Saturday, July 7, 2007

Money and Value

One of the things I like about this blog is that it gives me an opportunity to present topics that would, essentially, be a digression in my other blog.

For the Atheist Ethicist blog for tonight I am working on an essay on the relationship between biology and value, in a desire-utilitarian context. My starting point is an article in The Economist, “Money Isn’t Everything”.

The article starts with the following paragraph:

PSYCHOLOGISTS have known for a long time that economists are wrong. Most economists—at least, those of the classical persuasion—believe that any financial gain, however small, is worth having. But psychologists know this is not true. They know because of the ultimatum game, the outcome of which is often the rejection of free money.

What a load of hogwash!

No economist has ever said that money is everything. In fact, money is a medium of exchange and has value only in virtue of what a person can do with it. A $20 bill is only so much paper and ink. What gives it value is the fact that one can give it up for something else that does have value - food, clothing, shelter, chocolate, more chocolate.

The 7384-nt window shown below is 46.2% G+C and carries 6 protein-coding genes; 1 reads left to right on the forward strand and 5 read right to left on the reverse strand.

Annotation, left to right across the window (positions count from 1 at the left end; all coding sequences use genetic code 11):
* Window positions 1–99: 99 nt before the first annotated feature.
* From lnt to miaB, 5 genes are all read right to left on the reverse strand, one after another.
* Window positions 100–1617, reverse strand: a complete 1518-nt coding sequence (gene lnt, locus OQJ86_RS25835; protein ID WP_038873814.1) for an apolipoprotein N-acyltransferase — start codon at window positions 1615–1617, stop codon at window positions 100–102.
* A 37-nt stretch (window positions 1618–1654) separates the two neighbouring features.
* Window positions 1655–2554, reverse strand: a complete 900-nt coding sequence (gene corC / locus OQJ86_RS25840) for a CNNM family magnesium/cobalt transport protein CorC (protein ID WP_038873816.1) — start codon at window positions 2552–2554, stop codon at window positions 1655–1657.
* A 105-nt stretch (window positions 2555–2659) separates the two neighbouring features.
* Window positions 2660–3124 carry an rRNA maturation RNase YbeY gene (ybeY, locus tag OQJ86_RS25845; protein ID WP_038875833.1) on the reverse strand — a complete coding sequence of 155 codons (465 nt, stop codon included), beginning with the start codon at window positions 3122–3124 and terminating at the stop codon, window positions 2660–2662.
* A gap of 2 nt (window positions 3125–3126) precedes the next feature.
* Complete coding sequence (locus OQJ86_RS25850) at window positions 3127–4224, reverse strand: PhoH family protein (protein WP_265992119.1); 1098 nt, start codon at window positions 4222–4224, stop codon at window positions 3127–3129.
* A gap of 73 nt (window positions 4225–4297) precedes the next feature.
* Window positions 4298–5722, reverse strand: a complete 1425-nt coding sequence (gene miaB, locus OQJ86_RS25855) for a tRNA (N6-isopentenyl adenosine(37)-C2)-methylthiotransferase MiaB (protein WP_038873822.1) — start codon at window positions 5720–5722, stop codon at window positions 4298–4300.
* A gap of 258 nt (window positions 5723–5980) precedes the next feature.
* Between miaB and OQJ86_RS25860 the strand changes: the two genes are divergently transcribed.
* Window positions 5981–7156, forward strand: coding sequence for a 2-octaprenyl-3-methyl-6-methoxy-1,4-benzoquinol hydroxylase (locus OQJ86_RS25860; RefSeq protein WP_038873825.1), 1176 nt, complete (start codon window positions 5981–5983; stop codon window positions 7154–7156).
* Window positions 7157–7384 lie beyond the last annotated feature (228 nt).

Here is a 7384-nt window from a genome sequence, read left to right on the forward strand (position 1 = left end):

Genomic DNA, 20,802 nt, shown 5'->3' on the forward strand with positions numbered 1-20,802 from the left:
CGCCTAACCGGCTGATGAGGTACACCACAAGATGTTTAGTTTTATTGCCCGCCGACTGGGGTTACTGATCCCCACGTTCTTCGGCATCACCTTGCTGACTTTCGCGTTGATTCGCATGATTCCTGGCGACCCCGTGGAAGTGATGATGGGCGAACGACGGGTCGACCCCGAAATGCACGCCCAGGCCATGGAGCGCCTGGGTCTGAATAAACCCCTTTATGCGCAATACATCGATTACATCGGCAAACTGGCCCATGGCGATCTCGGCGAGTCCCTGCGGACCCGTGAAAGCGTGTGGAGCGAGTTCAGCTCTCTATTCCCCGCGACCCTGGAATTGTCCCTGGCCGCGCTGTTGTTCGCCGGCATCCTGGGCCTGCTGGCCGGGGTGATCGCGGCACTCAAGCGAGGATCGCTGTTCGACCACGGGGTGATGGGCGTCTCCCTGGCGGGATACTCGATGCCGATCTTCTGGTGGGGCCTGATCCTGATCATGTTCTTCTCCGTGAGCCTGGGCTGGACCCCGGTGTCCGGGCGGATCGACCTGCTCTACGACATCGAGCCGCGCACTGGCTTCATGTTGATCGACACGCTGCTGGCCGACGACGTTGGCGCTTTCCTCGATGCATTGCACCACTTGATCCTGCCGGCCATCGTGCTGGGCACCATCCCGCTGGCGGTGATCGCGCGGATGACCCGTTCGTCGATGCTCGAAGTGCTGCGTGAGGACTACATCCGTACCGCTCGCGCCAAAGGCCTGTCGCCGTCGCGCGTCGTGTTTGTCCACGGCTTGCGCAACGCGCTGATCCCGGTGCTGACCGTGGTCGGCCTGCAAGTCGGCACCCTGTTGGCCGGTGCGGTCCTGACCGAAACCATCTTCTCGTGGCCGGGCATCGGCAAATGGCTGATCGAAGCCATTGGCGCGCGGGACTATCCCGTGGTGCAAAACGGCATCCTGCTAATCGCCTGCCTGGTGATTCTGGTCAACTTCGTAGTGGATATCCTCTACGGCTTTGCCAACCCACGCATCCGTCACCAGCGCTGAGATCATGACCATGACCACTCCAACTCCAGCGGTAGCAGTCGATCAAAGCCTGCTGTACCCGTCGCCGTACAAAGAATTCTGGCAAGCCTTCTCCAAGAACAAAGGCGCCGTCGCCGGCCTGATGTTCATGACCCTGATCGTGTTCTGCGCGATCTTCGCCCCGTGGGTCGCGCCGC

And as for "free money" - economists are the ones who invented the phrase, "There ain't no such thing as free money." The article in which this this quote appears is an article about making choices, and simply points out that an individual will give up money in exchange for other 'goods'. This is hardly a surprising result.

What surprises me most is that such an obviously flawed paragraph would show up as the opening paragraph in an article in "The Economist."

In this context, the paragraph goes from being simply wrong to laugh-out-loud absurd.

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